Boston, Massachusetts is a mecca for many things, many of which center around boats, nautical museums, and clam chowder. Oh, and fabulous New England lodging. Bed and breakfasts in Marblehead, MA are top of the list for visitors from around the world.
What better way to see the sights, explore the coastal environment, and learn about the region's rich history while enjoying first-class treatment at a Marblehead B&B.
Located just sixteen miles northeast of Boston on a peninsula, Marblehead is in the very heart of all there is to see and do. Bed & breakfast inns of every type, from the elegant and contemporary to the historic and cozy, can be found in the harbor district that overlooks Marblehead Harbor.
Art galleries, maritime museums, a lighthouse, shops, and restaurants are all just a walk, bike, or minutes away by car no matter which style of B&B you choose. Options abound in Old Town where you can literally park the car and spend the remainder of your visit walking or biking to many of the local attractions. A short drive away are other areas of interest such as Salem, home of the famous witch trials of the late 1600s, and the military park at Fort Sewall (check for access).
The North Shore district is loosely defined as the region between Boston and New Hampshire that includes remote rocky coastline, marshes, wetlands, and several beaches. Massachusetts's northern-most peninsula is home to Gloucester and Rockport, famous coastal towns and well worth the drive along Yankee Division Highway.
Because Marblehead is located on a peninsula close to the ocean, the weather tends to be a bit milder in winter and cooler in summer. However, it is susceptible to sudden thunderstorms from the mainland or the rogue system rolling in from the sea. Expect humid and breezy conditions with a significant salty composition in the air.
Summer highs are tempered with the cooling sea breezes, with July being the hottest month of the year and June being the driest. Winters are typically frigid, wet, and very windy, making it uncomfortable to be outside for any length of time. Annually, temperatures usually range from lows in the mid-20s Fahrenheit to highs in the low 80s. Rarely do the extremes run below 15 degrees F or higher than 85 degrees F.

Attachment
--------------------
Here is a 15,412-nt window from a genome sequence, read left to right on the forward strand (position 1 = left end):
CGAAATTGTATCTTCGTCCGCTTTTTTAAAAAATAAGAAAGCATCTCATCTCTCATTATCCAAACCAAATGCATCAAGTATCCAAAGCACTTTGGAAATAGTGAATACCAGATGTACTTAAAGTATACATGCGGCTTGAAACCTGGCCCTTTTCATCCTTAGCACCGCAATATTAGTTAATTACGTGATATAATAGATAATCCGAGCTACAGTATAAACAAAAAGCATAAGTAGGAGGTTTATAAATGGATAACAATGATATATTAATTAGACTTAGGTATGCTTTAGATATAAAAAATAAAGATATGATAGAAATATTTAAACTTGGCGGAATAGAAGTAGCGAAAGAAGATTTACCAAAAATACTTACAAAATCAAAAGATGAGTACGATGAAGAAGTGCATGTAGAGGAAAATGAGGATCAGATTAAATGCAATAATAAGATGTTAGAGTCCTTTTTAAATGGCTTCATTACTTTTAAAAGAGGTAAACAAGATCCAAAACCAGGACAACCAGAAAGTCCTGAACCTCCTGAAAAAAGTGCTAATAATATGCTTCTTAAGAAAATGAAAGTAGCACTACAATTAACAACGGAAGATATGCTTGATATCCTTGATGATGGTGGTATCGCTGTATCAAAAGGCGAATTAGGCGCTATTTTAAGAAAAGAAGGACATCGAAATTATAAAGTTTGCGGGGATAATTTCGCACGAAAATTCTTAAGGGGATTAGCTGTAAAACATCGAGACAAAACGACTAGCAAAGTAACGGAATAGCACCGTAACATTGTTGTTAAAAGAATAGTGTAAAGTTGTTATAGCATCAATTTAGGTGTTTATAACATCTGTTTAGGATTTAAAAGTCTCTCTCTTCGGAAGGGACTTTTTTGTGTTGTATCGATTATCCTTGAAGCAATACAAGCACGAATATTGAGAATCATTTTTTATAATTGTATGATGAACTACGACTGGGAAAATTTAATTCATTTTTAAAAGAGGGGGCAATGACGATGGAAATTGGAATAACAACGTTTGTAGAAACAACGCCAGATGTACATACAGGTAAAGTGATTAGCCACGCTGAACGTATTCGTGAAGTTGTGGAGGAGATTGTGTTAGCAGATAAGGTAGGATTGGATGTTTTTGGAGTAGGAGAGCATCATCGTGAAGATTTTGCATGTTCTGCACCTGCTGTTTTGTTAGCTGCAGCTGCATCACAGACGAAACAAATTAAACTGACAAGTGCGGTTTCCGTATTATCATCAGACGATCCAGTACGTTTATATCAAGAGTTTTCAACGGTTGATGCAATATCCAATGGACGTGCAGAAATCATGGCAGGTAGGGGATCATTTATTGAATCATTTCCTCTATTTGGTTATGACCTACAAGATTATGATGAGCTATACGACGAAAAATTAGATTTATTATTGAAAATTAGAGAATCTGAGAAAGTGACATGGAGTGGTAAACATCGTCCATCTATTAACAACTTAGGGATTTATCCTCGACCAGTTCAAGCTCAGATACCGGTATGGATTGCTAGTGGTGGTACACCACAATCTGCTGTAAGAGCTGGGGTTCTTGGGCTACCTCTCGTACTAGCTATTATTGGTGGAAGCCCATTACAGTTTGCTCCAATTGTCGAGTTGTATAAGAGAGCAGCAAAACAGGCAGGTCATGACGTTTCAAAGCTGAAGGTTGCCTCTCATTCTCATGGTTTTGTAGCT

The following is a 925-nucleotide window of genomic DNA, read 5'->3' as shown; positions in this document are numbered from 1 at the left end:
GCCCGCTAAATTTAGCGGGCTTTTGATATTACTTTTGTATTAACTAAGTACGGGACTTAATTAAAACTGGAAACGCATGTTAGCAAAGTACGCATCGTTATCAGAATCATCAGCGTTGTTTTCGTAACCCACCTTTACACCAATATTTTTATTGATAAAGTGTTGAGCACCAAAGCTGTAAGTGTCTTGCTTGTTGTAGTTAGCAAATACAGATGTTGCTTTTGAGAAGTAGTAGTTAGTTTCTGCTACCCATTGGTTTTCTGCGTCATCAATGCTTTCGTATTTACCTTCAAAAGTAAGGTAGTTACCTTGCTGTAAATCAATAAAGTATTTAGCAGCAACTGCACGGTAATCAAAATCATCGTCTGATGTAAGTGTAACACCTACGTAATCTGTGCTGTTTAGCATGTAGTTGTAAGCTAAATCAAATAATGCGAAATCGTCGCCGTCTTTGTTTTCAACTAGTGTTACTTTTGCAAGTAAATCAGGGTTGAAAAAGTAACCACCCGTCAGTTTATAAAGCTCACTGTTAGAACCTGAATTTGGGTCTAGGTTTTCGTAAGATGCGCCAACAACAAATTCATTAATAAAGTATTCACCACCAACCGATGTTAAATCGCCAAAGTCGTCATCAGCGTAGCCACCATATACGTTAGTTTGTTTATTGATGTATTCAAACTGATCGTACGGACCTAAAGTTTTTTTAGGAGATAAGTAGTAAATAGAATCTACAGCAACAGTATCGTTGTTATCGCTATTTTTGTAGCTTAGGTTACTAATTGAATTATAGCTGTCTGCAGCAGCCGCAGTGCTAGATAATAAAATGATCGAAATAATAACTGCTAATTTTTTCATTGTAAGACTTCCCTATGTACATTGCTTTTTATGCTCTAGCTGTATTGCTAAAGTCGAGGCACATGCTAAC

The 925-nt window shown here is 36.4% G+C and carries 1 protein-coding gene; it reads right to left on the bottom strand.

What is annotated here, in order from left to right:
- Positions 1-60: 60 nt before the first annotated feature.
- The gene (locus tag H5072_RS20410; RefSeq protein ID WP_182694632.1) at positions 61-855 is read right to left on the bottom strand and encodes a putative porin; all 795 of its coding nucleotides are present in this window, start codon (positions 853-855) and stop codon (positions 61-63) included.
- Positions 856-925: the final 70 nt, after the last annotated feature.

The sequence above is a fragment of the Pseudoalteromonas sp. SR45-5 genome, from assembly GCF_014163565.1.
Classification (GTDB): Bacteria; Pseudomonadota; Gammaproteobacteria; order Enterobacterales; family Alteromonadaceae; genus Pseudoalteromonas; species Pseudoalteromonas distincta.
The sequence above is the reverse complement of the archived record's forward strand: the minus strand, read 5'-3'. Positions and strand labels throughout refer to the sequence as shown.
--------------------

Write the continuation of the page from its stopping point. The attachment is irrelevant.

It pays to maintain weather vigilance all year round as low-pressure systems and hurricanes that pummel the Mid-Atlantic states often continue wreaking havoc up the seaboard to the New England coast. And don’t be caught off guard during the spring and autumn shoulder seasons as powerful storms can roll in from the North Atlantic at any time.
Belying its rather inconspicuous name, Marblehead is known for several notable achievements in its early years. But first, that name. It was known as Marvell Head, or Marble Harbour, at various times after early settlers mistook the granite cliffs and ledges for marble.
In times of conflict the community of Marblehead represented itself well. Recognized by scholars as being frontrunners of the United States Navy, the town’s brave men were the first to respond to forces that threatened the fledgling nation. They were also was the state’s first regiment to muster at the start of the Civil War.